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Persona 5 Strikers review | PC Gamer



What is it? An action game sorta-sequel to Persona 5.
Expect to pay £50/$60
Developer Omega Force / P-Studio
Publisher Atlus
Reviewed on RTX 3080, Intel i9-9900K, 16GB RAM
Multiplayer None
Link Official site

Strikers has all the style and confidence of Persona 5, plastered with bold colors and glittery character animations that give each scene the liveliness of a manga panel, all the way down to the menus. A smooth, jazzy soundtrack establishes a psychedelic ’70s spy movie energy, even though we’re dealing with teens taking on criminals throughout Japan. There’s even a 30-hour story with most of the cast and voice actors returning. It walks and talks almost exactly like Persona 5, a game that isn’t even on PC yet. 

But Strikers isn’t Persona 5, and the comparison isn’t flattering for it. Its social elements and combat aren’t as fully-featured or its characters as deeply considered as Persona 5’s, so any expectation of parity will lead to disappointment. Strikers is a wild, but bloated visual novel with almost no room for expression or choice, and with the some of the best turn-based combat in existence swapped out for repetitive action game combat. Strikers will give Persona 5 lovers some painful whiplash.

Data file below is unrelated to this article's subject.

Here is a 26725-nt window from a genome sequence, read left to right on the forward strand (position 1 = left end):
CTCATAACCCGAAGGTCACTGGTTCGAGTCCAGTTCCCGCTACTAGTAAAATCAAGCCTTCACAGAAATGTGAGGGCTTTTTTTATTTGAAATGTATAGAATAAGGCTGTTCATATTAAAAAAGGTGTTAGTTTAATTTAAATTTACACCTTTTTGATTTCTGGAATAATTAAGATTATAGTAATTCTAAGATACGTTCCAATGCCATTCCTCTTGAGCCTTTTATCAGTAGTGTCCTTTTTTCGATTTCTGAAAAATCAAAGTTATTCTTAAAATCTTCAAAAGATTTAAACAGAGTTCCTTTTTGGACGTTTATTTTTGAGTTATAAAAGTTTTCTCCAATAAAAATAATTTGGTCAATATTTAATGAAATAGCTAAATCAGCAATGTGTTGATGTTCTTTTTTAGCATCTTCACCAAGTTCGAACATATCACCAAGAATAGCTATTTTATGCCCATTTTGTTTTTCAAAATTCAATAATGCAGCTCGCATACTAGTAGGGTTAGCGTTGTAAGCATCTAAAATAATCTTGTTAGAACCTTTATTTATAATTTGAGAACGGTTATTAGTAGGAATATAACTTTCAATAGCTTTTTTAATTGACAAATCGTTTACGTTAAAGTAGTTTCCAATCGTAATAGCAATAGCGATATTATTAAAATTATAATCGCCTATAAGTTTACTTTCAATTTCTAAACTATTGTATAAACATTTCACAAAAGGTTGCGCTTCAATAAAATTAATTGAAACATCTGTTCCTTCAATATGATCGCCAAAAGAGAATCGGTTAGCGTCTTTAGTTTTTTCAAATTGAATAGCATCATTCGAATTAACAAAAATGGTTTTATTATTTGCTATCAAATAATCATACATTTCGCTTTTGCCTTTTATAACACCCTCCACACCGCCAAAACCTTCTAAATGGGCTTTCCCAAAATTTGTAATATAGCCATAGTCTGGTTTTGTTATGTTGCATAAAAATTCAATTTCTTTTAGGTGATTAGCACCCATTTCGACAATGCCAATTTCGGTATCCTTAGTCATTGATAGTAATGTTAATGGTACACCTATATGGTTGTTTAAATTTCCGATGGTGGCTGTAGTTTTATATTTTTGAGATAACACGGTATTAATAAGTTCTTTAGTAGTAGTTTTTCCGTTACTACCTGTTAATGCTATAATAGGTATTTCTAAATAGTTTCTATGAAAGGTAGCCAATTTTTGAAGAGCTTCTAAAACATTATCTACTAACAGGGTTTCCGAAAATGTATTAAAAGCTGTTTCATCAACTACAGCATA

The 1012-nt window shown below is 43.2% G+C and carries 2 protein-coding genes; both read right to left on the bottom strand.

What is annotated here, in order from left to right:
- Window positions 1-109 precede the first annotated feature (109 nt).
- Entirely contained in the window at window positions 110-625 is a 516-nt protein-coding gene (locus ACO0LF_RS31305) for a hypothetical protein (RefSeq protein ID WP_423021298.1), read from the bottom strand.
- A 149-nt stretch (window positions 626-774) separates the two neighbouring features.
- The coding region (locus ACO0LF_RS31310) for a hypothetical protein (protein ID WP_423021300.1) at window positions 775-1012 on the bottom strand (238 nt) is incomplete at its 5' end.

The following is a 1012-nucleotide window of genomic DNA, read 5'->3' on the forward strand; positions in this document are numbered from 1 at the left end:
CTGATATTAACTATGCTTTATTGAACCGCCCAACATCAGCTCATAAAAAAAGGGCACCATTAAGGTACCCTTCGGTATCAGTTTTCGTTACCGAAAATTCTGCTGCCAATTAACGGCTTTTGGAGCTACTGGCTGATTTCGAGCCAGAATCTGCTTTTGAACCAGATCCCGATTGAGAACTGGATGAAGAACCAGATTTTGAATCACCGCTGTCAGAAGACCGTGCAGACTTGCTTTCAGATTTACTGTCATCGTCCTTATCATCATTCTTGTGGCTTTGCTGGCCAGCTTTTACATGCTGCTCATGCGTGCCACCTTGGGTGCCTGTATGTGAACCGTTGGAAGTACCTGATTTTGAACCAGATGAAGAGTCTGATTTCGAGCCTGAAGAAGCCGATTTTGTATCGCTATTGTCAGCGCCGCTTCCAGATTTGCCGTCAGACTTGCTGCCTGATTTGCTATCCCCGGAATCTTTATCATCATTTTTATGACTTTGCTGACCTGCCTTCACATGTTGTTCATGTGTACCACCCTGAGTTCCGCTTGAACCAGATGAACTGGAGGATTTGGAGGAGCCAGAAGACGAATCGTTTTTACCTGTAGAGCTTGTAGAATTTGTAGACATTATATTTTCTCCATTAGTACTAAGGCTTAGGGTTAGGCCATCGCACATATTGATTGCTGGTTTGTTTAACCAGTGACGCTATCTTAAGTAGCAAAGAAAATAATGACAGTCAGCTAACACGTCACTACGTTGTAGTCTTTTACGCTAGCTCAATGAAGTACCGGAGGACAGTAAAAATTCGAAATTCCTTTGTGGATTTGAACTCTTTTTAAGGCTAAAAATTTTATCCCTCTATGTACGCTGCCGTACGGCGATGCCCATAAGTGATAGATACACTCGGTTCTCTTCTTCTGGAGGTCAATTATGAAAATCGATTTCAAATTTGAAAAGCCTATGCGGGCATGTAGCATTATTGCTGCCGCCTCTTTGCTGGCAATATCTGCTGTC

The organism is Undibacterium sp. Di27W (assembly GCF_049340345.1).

Fake friends

In Persona 5 Strikers you return as the same nameless high school student and reunite with the Phantom Thieves, your group of friends that faced down the invisible psychic threats plaguing the Metaverse in Persona 5. It sounds complex, but the Persona series just dresses up social and cultural issues in surreal fantasy garb. People fight one another with physical manifestations of their psyche, which basically makes it a game of surreal Pokemon. I choose you, weird sewer monster shaped like a penis, also why are you crying?! And so on. 

Persona 5 Strikers

(Image credit: Atlus)

The big bads have shifted from greedy adults to the more intangible effect of social media on young people, with villains building massive dungeons out of ego, from Hot Topic-infused nightmare amusement parks to goofy fantasy castles ripped from the pages of contrived young adult literature. These scenes, split between a real-world road trip through Japan, make Strikers sound like the ideal side story, a special summer reunion episode. And the story is fine, it’s just missing Persona 5’s special ingredient. 

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